cd <name>/hooks/
    chmod +x post-update
  • Call the hook to make sure it works and to call indirectly git-update-server-info:

This was the general setup from the git manual. Now comes the special IBR part. The problem is that on one hand you (and maybe someone else) must have full access to the repo and on the other hand the webserver needs at least read access. But for security reasons the webserver runs under his own unix user and group and nobody else is member of that group.

The problem will be solved by using ACL (access control lists) which extend the common unix access rights for user, group and others. With ACL you can grant additional users and groups access rights. This is how it works for git repos.

  • Go to the directory where your repo is hosted:
    cd /ibr/www/git/
  • Remove all group and others rights from the repo. Especially if you cloned another repo from this place there might be some SGID bits set. It can also happen that you get some "Operation not permitted" errors which you can ignore.
    chmod -R go-rwsx <name>/
  • Now we grant full read/write access to the webservers user www-data. -R stands for recursive. -m means to modify the ACL entries in this case for user (u:) www-data to be rwX. The capital X will set executable rights to directories and for normal files it will inherit executable rights if they are already set for someone.
    setfacl -R -m u:www-data:rwX <name>
  • Next we have to make sure that new files and directories also have the correct access rights. This is done by the default ACL entries of directories set with option -d.
    setfacl -d -R -m u:www-data:rwX <name>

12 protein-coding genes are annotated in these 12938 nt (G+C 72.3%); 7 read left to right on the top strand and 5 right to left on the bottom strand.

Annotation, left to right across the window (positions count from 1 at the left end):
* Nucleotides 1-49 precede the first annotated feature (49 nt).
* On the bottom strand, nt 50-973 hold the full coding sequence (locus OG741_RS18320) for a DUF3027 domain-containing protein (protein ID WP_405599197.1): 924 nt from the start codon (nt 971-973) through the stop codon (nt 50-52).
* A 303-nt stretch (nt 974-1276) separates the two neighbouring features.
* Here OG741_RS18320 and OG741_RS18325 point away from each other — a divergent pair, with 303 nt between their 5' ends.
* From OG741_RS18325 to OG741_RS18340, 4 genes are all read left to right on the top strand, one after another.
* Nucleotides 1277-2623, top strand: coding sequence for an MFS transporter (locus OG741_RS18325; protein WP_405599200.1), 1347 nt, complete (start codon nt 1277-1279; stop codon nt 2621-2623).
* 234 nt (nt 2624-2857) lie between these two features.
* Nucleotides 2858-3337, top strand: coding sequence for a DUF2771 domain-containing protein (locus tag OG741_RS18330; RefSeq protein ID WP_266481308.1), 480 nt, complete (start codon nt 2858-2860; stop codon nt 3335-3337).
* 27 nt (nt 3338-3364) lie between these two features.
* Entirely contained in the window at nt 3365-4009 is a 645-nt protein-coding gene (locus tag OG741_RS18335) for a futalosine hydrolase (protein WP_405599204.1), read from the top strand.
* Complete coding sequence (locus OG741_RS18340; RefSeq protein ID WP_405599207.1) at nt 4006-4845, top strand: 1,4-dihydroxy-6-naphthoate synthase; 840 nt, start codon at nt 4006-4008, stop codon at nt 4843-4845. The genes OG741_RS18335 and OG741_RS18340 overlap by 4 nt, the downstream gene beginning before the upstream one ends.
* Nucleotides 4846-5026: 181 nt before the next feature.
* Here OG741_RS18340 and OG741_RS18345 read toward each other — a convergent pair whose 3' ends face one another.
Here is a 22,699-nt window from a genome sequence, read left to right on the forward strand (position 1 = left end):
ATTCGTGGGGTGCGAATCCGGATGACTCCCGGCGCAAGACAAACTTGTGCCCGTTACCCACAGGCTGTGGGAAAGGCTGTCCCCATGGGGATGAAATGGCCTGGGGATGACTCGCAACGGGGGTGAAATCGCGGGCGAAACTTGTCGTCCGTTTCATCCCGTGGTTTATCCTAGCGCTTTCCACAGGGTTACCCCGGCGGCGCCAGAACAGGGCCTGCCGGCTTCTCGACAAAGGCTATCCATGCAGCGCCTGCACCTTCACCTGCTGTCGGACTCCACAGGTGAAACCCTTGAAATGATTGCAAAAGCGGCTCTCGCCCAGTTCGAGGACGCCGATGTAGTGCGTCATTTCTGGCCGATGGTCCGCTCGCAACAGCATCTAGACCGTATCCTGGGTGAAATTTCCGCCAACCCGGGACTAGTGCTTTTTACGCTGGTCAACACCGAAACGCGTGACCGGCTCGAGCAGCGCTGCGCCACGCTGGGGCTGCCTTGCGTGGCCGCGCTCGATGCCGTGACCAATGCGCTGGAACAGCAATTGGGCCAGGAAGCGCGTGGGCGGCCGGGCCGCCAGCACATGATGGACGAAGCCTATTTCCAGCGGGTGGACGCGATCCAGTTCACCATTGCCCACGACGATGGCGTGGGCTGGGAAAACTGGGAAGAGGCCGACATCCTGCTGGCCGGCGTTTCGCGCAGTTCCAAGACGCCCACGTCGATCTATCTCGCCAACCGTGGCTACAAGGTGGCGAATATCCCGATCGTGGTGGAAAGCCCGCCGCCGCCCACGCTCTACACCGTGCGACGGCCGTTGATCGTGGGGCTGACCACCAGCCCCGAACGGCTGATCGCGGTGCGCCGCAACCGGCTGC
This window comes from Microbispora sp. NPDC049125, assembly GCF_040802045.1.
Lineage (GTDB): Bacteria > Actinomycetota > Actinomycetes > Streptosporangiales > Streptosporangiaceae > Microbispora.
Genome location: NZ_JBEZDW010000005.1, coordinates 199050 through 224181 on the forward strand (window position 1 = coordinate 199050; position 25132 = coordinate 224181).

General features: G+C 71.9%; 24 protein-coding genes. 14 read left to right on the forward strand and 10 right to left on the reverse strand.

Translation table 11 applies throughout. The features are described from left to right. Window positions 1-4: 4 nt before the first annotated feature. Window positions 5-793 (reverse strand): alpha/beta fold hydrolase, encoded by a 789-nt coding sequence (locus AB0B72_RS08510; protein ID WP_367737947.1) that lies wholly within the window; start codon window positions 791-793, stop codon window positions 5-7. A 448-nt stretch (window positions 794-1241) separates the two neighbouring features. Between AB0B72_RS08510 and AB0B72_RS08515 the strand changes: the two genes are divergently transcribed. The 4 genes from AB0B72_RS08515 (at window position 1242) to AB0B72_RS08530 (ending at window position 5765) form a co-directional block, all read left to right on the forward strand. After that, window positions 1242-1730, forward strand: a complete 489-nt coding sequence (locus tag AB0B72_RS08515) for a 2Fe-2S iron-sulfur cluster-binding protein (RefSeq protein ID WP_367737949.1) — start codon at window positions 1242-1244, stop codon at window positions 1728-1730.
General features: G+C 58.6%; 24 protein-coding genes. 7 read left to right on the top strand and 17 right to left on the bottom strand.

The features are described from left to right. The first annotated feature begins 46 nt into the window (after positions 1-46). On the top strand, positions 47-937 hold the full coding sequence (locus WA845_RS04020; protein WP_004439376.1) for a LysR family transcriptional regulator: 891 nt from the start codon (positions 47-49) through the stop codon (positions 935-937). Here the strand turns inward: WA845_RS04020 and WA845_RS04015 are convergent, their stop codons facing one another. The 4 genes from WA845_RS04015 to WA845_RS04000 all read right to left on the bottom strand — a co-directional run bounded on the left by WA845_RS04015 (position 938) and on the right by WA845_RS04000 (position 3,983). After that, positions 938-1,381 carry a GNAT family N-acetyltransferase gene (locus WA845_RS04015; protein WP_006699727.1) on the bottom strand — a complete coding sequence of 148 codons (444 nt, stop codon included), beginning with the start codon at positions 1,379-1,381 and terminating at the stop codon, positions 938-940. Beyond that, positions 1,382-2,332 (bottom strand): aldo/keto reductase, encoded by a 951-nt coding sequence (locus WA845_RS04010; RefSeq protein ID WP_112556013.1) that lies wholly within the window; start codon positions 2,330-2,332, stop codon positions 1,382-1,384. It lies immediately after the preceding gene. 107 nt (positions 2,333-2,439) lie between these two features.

• Last we also have to make sure that we keep access to files and directories created by the webserver. Those files will belong to user and group www-data so without ACL you won't have access to them.
    setfacl -d -R -m u:<username>:rwX <name>

To check if all access rights are set correctly you can call getfacl for files and directories. It also shows the ACL mask which are the maximal rights granted to additional users and groups. With the above commands they should be set correctly but it never hurts to check.

If you want to give direct access to the repo to other users replace www-data in above commands by his/her username. In case of a unix group replace also "u:" by "g:". See man page of setfacl.

If you want to further limit the HTTP access to the repo to certain users you can add an .htaccess file to the base directory of your repo. See manual of the IBR webserver how to do that. The manual of the current webserver version can be found here.


The approach described above has some drawbacks: It's quite complicated to set up, and it requires users to be able to login to the file server, so that it is limited to IBR staff members. That's why you can also setup a remote repository handled by gitosis on an IBR server:

  • If not already done, set up ssh keys as described in the notes below.
  • Clone the gitosis configuration (git clone gitosis@git.ibr.cs.tu-bs.de:gitosis-admin.git), add a section for your repository (in gitosis.conf), and push the changes back to the server (git commit -a ; git push). If you are unsure how to do this, please contact Frank Steinberg.
  • Now you can push your repo to the server (git remote add ibr git+ssh://gitosis@git.ibr.cs.tu-bs.de/project-name.git ; git push ibr master)
  • That's it.

Please note:

  • Authenticated access requires the user to use an account known to the server and to have the public ssh key known to the server. This can be done through the user's key in $HOME/.ssh/id_dsa.pub, which is grabbed by the server every night, or through a specific field in the user's LDAP record (see LDAP editor). The command ssh-copy-id is not sufficient for this.
  • If you've set gitweb = yes, then your repo is accessible throuh http://git.ibr.cs.tu-bs.de.

last changed 2015-05-28, 14:37 by Frank Steinberg